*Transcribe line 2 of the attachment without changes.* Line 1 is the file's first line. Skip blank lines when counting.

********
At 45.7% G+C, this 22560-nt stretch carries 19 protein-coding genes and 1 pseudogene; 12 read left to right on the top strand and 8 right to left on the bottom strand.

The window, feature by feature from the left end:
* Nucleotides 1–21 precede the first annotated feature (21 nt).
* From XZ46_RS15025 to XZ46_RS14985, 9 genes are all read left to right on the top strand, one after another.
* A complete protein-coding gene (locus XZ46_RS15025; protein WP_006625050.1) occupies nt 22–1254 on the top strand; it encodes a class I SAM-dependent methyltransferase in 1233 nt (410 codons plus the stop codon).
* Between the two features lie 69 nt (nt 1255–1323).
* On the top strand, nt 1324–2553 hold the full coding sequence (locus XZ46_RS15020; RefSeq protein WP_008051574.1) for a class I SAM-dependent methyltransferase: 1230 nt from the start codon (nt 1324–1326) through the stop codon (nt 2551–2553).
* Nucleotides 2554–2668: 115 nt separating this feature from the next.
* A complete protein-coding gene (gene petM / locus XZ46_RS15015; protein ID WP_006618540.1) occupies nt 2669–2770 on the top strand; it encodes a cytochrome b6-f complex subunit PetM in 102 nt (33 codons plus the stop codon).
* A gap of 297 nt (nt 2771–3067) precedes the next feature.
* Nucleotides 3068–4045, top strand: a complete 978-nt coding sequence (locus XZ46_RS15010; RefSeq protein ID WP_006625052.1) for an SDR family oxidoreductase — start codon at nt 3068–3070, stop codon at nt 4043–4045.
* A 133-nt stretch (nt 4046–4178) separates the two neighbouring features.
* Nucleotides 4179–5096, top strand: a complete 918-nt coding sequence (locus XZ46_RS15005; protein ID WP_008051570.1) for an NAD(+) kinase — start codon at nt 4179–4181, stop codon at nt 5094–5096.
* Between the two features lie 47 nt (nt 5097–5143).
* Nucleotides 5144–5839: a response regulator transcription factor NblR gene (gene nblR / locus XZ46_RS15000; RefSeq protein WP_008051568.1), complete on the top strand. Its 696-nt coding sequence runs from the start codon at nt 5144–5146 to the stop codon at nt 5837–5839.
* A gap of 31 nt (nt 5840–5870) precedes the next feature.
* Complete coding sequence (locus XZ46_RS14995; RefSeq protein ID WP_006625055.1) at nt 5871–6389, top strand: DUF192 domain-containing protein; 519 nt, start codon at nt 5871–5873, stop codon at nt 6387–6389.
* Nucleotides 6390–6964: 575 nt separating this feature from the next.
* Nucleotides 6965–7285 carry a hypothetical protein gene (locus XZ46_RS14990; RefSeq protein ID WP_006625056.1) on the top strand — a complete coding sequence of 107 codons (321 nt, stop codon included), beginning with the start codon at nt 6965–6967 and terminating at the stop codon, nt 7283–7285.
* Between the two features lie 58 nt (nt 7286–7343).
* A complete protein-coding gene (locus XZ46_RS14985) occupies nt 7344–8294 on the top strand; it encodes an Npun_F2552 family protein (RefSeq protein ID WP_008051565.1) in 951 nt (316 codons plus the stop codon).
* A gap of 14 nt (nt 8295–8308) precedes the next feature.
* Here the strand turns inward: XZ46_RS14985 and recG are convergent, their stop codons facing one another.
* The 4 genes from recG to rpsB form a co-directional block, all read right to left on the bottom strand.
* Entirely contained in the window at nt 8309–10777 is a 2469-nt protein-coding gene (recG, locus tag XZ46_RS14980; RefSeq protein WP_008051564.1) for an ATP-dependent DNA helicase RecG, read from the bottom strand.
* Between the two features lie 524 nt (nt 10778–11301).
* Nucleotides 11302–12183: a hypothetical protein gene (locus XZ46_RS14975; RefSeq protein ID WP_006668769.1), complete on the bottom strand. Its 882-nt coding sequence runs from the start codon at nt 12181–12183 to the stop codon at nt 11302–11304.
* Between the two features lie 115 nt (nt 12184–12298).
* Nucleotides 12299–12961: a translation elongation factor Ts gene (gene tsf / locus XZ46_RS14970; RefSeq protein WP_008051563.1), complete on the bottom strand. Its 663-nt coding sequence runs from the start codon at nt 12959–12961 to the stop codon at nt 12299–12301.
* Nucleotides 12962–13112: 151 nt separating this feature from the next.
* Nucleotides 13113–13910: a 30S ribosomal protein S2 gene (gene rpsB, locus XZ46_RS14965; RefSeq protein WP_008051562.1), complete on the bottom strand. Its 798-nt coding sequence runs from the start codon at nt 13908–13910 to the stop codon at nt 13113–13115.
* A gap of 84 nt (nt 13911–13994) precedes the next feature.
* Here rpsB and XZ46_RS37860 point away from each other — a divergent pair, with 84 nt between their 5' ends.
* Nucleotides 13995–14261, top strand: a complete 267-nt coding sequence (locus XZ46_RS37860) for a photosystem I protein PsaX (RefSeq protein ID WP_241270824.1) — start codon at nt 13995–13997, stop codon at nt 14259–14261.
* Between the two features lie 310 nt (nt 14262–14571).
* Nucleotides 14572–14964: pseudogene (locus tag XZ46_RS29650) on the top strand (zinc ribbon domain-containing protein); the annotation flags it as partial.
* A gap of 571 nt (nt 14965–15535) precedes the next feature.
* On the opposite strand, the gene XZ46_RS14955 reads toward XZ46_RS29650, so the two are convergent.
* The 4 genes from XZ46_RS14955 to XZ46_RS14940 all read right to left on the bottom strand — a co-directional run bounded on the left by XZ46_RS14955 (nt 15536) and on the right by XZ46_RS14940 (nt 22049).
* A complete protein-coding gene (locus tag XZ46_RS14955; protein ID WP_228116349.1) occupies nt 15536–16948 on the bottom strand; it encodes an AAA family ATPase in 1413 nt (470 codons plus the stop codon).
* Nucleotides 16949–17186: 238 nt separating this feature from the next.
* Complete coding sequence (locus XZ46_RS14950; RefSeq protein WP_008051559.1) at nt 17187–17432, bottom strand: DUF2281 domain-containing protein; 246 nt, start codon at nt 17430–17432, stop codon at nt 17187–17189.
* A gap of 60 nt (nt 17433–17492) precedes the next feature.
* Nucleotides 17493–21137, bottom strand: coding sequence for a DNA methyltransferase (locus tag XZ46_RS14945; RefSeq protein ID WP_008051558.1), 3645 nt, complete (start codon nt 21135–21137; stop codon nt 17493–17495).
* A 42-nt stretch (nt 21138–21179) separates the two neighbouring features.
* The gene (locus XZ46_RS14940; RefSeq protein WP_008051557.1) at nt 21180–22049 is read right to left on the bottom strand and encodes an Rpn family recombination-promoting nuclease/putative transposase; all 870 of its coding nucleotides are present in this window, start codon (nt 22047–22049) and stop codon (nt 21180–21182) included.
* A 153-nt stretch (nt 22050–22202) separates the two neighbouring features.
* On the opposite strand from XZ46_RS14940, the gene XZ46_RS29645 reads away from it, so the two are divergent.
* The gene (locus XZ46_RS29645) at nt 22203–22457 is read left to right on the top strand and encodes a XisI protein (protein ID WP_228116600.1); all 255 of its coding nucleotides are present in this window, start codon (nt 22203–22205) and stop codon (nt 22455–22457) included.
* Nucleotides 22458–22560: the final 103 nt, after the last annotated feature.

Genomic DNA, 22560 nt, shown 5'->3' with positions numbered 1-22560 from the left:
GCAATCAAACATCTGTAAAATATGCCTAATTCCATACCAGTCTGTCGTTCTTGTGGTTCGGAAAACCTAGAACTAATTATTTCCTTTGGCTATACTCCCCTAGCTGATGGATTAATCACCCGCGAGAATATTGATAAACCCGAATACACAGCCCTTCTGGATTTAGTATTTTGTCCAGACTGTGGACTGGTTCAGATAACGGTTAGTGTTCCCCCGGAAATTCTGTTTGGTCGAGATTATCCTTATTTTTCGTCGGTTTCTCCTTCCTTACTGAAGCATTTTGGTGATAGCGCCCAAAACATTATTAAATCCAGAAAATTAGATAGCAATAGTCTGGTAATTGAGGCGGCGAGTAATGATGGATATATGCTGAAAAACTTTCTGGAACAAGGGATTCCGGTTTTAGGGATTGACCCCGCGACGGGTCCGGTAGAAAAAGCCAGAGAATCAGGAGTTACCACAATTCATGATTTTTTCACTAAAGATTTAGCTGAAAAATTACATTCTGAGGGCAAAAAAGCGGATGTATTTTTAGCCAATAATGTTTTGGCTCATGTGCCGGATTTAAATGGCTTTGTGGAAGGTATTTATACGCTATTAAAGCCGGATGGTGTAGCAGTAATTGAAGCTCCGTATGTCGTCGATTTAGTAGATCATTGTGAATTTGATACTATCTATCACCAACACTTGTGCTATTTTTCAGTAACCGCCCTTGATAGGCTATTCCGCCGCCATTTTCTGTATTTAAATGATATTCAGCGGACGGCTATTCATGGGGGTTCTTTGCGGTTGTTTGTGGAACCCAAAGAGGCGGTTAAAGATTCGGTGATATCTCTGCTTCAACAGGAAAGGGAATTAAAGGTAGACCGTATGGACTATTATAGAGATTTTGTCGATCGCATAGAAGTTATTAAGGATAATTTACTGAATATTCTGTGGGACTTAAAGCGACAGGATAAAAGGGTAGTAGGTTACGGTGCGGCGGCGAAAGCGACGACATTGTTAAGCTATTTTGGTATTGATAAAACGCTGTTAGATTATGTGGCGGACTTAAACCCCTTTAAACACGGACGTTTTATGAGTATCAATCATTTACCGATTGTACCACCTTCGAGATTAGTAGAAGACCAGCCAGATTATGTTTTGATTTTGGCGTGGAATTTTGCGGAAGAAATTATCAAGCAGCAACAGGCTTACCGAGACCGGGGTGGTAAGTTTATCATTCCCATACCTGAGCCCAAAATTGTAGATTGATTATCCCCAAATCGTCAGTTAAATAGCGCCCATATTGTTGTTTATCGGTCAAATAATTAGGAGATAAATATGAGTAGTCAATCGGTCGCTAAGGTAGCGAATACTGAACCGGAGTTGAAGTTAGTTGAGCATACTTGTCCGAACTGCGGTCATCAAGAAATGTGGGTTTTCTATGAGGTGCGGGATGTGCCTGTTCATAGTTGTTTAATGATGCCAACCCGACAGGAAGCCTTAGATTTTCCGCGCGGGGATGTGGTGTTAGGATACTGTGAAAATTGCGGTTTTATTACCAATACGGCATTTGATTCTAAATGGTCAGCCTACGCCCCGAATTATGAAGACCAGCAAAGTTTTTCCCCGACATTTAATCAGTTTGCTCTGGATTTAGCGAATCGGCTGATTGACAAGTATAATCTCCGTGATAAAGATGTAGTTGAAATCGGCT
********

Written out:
The window, feature by feature from the left end: